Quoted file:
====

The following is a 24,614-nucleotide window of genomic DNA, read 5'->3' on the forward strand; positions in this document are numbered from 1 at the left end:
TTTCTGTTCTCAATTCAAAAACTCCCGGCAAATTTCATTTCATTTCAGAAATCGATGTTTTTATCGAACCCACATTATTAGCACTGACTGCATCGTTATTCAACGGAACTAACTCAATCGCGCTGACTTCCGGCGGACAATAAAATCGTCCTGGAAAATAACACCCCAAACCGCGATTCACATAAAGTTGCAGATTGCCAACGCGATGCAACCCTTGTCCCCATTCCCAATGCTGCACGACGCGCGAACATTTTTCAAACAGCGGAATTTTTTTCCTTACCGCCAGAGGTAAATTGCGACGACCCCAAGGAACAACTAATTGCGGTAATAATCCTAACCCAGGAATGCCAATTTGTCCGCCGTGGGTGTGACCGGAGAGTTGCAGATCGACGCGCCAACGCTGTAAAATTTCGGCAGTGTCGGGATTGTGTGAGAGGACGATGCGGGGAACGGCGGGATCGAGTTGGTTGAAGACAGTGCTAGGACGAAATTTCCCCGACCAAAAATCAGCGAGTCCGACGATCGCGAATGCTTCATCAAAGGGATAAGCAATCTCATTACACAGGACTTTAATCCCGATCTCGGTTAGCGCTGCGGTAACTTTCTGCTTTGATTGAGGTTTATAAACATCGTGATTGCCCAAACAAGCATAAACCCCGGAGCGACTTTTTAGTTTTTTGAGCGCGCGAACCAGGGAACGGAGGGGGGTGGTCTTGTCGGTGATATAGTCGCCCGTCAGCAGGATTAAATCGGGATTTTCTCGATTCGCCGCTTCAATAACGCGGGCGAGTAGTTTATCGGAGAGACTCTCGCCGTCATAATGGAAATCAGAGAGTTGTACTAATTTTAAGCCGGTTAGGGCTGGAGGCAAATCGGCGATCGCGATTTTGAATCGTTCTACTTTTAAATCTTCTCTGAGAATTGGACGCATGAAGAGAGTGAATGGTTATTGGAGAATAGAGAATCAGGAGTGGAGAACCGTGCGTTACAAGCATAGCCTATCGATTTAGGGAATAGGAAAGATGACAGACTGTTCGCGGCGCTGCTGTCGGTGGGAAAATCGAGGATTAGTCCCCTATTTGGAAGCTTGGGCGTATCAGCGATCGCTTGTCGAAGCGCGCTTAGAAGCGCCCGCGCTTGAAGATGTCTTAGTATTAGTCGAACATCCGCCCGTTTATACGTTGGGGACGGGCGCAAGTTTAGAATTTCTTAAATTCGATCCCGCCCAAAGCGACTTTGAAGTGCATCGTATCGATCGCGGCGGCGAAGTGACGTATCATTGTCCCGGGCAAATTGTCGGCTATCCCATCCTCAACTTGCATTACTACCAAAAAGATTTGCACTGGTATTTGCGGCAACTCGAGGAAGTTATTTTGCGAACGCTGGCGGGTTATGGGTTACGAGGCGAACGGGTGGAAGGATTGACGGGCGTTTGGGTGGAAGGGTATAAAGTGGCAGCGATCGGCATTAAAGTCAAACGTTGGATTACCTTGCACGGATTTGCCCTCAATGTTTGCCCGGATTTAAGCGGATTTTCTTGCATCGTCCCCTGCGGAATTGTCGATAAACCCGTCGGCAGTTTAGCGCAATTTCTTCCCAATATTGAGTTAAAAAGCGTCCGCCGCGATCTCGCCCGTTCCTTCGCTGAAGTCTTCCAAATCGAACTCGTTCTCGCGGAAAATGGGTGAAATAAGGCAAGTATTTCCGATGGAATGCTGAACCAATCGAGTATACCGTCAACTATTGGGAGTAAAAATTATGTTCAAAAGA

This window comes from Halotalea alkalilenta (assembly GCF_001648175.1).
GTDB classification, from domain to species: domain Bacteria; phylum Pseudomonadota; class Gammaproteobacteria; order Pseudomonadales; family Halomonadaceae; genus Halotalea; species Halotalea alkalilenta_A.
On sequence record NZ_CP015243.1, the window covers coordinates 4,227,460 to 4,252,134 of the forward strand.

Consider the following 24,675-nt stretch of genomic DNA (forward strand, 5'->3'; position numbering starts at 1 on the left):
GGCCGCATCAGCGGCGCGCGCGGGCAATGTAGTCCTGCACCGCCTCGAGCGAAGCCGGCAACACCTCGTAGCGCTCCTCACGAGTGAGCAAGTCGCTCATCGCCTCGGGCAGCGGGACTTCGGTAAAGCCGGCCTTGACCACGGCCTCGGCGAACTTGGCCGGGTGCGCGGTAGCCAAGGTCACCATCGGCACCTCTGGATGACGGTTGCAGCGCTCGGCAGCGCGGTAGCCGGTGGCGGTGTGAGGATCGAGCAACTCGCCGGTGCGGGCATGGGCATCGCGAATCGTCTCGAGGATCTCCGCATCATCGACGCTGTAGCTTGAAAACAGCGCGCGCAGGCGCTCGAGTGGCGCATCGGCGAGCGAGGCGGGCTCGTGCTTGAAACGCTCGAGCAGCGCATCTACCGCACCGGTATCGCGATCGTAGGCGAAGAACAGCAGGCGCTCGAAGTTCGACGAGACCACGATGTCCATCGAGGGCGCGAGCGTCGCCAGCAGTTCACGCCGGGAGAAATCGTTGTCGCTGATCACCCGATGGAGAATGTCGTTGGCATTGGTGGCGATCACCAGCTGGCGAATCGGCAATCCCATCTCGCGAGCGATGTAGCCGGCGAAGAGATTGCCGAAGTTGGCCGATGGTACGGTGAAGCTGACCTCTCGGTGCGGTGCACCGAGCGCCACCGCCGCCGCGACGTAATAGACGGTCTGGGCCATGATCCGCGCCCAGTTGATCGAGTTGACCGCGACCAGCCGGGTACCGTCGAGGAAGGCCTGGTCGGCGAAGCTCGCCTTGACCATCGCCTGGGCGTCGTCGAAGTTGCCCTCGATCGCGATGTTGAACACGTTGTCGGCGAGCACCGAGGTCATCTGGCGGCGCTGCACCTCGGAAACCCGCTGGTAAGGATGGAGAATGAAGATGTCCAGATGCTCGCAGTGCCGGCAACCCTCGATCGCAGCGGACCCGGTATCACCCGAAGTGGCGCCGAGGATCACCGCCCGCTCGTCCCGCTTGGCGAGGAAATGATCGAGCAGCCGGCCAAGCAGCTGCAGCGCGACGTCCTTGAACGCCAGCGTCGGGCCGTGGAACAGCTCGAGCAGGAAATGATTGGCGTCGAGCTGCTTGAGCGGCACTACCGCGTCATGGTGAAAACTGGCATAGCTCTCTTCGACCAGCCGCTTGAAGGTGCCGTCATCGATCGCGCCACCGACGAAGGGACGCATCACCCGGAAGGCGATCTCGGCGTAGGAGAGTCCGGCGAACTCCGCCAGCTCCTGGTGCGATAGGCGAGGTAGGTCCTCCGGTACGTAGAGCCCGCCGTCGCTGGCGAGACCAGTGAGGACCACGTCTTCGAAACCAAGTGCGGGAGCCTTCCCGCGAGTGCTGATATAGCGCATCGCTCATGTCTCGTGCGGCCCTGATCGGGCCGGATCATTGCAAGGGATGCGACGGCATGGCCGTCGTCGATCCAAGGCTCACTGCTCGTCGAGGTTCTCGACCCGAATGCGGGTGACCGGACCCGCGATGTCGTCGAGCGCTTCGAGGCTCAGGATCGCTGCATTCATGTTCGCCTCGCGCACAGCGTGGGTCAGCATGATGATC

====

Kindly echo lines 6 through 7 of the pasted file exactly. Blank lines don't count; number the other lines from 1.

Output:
Consider the following 24,675-nt stretch of genomic DNA (forward strand, 5'->3'; position numbering starts at 1 on the left):
GGCCGCATCAGCGGCGCGCGCGGGCAATGTAGTCCTGCACCGCCTCGAGCGAAGCCGGCAACACCTCGTAGCGCTCCTCACGAGTGAGCAAGTCGCTCATCGCCTCGGGCAGCGGGACTTCGGTAAAGCCGGCCTTGACCACGGCCTCGGCGAACTTGGCCGGGTGCGCGGTAGCCAAGGTCACCATCGGCACCTCTGGATGACGGTTGCAGCGCTCGGCAGCGCGGTAGCCGGTGGCGGTGTGAGGATCGAGCAACTCGCCGGTGCGGGCATGGGCATCGCGAATCGTCTCGAGGATCTCCGCATCATCGACGCTGTAGCTTGAAAACAGCGCGCGCAGGCGCTCGAGTGGCGCATCGGCGAGCGAGGCGGGCTCGTGCTTGAAACGCTCGAGCAGCGCATCTACCGCACCGGTATCGCGATCGTAGGCGAAGAACAGCAGGCGCTCGAAGTTCGACGAGACCACGATGTCCATCGAGGGCGCGAGCGTCGCCAGCAGTTCACGCCGGGAGAAATCGTTGTCGCTGATCACCCGATGGAGAATGTCGTTGGCATTGGTGGCGATCACCAGCTGGCGAATCGGCAATCCCATCTCGCGAGCGATGTAGCCGGCGAAGAGATTGCCGAAGTTGGCCGATGGTACGGTGAAGCTGACCTCTCGGTGCGGTGCACCGAGCGCCACCGCCGCCGCGACGTAATAGACGGTCTGGGCCATGATCCGCGCCCAGTTGATCGAGTTGACCGCGACCAGCCGGGTACCGTCGAGGAAGGCCTGGTCGGCGAAGCTCGCCTTGACCATCGCCTGGGCGTCGTCGAAGTTGCCCTCGATCGCGATGTTGAACACGTTGTCGGCGAGCACCGAGGTCATCTGGCGGCGCTGCACCTCGGAAACCCGCTGGTAAGGATGGAGAATGAAGATGTCCAGATGCTCGCAGTGCCGGCAACCCTCGATCGCAGCGGACCCGGTATCACCCGAAGTGGCGCCGAGGATCACCGCCCGCTCGTCCCGCTTGGCGAGGAAATGATCGAGCAGCCGGCCAAGCAGCTGCAGCGCGACGTCCTTGAACGCCAGCGTCGGGCCGTGGAACAGCTCGAGCAGGAAATGATTGGCGTCGAGCTGCTTGAGCGGCACTACCGCGTCATGGTGAAAACTGGCATAGCTCTCTTCGACCAGCCGCTTGAAGGTGCCGTCATCGATCGCGCCACCGACGAAGGGACGCATCACCCGGAAGGCGATCTCGGCGTAGGAGAGTCCGGCGAACTCCGCCAGCTCCTGGTGCGATAGGCGAGGTAGGTCCTCCGGTACGTAGAGCCCGCCGTCGCTGGCGAGACCAGTGAGGACCACGTCTTCGAAACCAAGTGCGGGAGCCTTCCCGCGAGTGCTGATATAGCGCATCGCTCATGTCTCGTGCGGCCCTGATCGGGCCGGATCATTGCAAGGGATGCGACGGCATGGCCGTCGTCGATCCAAGGCTCACTGCTCGTCGAGGTTCTCGACCCGAATGCGGGTGACCGGACCCGCGATGTCGTCGAGCGCTTCGAGGCTCAGGATCGCTGCATTCATGTTCGCCTCGCGCACAGCGTGGGTCAGCATGATGATC